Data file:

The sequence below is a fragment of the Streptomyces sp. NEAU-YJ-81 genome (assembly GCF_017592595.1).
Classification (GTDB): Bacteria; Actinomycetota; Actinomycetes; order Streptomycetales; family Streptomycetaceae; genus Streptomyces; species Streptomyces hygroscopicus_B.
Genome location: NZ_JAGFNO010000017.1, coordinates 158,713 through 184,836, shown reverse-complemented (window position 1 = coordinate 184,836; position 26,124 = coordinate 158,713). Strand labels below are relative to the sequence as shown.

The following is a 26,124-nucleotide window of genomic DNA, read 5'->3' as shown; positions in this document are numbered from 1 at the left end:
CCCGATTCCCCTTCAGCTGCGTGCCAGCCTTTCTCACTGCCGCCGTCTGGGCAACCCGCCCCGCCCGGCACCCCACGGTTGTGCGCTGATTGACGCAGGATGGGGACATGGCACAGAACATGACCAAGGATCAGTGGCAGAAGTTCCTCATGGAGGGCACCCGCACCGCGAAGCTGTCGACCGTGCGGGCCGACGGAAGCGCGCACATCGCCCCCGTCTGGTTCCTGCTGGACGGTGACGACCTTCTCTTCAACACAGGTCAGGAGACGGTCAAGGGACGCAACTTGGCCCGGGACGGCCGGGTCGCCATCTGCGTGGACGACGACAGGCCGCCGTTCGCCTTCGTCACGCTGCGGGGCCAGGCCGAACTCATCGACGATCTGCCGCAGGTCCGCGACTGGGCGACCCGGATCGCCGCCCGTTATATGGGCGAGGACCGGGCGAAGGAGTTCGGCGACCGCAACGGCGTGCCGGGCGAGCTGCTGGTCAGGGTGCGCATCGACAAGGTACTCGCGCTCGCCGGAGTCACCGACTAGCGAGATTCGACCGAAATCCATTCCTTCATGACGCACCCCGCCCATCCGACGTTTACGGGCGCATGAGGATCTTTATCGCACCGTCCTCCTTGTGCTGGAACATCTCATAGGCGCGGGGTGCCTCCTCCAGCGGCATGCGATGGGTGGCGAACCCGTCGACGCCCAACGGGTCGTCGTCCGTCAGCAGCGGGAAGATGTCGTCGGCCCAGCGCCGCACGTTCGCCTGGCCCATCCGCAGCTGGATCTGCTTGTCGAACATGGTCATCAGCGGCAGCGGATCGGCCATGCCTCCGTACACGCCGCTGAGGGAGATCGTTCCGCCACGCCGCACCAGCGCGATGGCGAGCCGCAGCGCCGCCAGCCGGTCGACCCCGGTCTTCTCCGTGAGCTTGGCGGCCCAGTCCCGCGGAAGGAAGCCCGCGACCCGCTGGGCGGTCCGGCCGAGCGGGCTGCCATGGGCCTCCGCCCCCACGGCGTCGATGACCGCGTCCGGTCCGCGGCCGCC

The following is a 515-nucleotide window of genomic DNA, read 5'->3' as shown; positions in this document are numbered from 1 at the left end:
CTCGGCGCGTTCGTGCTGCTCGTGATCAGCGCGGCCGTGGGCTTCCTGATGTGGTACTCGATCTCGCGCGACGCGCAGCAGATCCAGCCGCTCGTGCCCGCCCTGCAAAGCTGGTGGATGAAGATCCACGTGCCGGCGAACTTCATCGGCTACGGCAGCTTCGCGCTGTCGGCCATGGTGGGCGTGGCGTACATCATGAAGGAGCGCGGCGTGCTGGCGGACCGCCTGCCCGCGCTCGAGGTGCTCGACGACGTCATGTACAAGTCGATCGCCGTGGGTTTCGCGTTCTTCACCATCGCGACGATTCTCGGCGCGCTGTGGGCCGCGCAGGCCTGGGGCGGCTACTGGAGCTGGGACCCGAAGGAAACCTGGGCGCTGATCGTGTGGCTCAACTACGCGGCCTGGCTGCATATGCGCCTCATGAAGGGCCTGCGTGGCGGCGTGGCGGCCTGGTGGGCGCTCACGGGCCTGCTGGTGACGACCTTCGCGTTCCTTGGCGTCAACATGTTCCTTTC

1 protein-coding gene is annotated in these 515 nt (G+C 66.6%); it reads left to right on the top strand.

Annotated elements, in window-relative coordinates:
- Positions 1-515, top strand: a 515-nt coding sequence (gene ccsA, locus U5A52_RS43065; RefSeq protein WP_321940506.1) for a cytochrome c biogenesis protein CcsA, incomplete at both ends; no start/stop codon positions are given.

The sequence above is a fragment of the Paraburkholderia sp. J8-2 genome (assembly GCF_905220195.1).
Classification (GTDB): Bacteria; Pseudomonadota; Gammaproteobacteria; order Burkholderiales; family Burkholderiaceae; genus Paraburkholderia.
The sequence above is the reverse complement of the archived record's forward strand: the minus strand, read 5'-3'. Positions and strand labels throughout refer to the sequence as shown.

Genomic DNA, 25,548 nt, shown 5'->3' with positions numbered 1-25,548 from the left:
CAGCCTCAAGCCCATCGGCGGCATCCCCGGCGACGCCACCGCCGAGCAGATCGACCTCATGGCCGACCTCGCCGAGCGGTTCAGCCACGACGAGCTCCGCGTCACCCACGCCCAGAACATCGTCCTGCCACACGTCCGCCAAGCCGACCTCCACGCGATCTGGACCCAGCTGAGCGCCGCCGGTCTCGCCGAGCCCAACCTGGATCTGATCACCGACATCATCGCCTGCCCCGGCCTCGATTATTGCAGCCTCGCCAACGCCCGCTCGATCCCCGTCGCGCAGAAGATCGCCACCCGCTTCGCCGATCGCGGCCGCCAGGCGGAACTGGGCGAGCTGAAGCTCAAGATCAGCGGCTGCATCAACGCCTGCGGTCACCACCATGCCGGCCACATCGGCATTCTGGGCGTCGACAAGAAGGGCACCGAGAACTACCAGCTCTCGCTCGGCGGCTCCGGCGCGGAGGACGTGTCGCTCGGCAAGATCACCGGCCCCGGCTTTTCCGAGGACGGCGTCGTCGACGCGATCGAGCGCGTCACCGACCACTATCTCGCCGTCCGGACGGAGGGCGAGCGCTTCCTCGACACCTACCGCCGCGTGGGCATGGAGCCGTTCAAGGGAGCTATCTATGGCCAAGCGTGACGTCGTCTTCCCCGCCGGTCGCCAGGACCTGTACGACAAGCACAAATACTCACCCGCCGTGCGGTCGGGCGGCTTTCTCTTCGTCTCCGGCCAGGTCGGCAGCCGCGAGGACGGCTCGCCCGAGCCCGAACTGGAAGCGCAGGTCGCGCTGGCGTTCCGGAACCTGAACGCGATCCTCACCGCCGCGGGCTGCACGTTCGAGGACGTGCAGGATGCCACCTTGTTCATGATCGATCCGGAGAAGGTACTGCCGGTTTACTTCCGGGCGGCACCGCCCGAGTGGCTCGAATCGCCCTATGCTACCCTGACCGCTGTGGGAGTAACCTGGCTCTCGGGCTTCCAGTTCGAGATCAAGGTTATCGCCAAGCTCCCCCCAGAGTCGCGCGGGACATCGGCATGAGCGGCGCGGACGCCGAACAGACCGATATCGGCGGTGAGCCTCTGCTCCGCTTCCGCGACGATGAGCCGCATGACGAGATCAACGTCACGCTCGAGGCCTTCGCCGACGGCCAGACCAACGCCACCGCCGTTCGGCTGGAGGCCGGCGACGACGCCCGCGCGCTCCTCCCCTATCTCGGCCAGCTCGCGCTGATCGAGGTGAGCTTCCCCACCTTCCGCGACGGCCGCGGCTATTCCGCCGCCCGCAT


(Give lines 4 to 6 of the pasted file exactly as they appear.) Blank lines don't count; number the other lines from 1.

The following is a 26,124-nucleotide window of genomic DNA, read 5'->3' as shown; positions in this document are numbered from 1 at the left end:
CCCGATTCCCCTTCAGCTGCGTGCCAGCCTTTCTCACTGCCGCCGTCTGGGCAACCCGCCCCGCCCGGCACCCCACGGTTGTGCGCTGATTGACGCAGGATGGGGACATGGCACAGAACATGACCAAGGATCAGTGGCAGAAGTTCCTCATGGAGGGCACCCGCACCGCGAAGCTGTCGACCGTGCGGGCCGACGGAAGCGCGCACATCGCCCCCGTCTGGTTCCTGCTGGACGGTGACGACCTTCTCTTCAACACAGGTCAGGAGACGGTCAAGGGACGCAACTTGGCCCGGGACGGCCGGGTCGCCATCTGCGTGGACGACGACAGGCCGCCGTTCGCCTTCGTCACGCTGCGGGGCCAGGCCGAACTCATCGACGATCTGCCGCAGGTCCGCGACTGGGCGACCCGGATCGCCGCCCGTTATATGGGCGAGGACCGGGCGAAGGAGTTCGGCGACCGCAACGGCGTGCCGGGCGAGCTGCTGGTCAGGGTGCGCATCGACAAGGTACTCGCGCTCGCCGGAGTCACCGACTAGCGAGATTCGACCGAAATCCATTCCTTCATGACGCACCCCGCCCATCCGACGTTTACGGGCGCATGAGGATCTTTATCGCACCGTCCTCCTTGTGCTGGAACATCTCATAGGCGCGGGGTGCCTCCTCCAGCGGCATGCGATGGGTGGCGAACCCGTCGACGCCCAACGGGTCGTCGTCCGTCAGCAGCGGGAAGATGTCGTCGGCCCAGCGCCGCACGTTCGCCTGGCCCATCCGCAGCTGGATCTGCTTGTCGAACATGGTCATCAGCGGCAGCGGATCGGCCATGCCTCCGTACACGCCGCTGAGGGAGATCGTTCCGCCACGCCGCACCAGCGCGATGGCGAGCCGCAGCGCCGCCAGCCGGTCGACCCCGGTCTTCTCCGTGAGCTTGGCGGCCCAGTCCCGCGGAAGGAAGCCCGCGACCCGCTGGGCGGTCCGGCCGAGCGGGCTGCCATGGGCCTCCGCCCCCACGGCGTCGATGACCGCGTCCGGTCCGCGGCCGCC

The following is a 515-nucleotide window of genomic DNA, read 5'->3' as shown; positions in this document are numbered from 1 at the left end: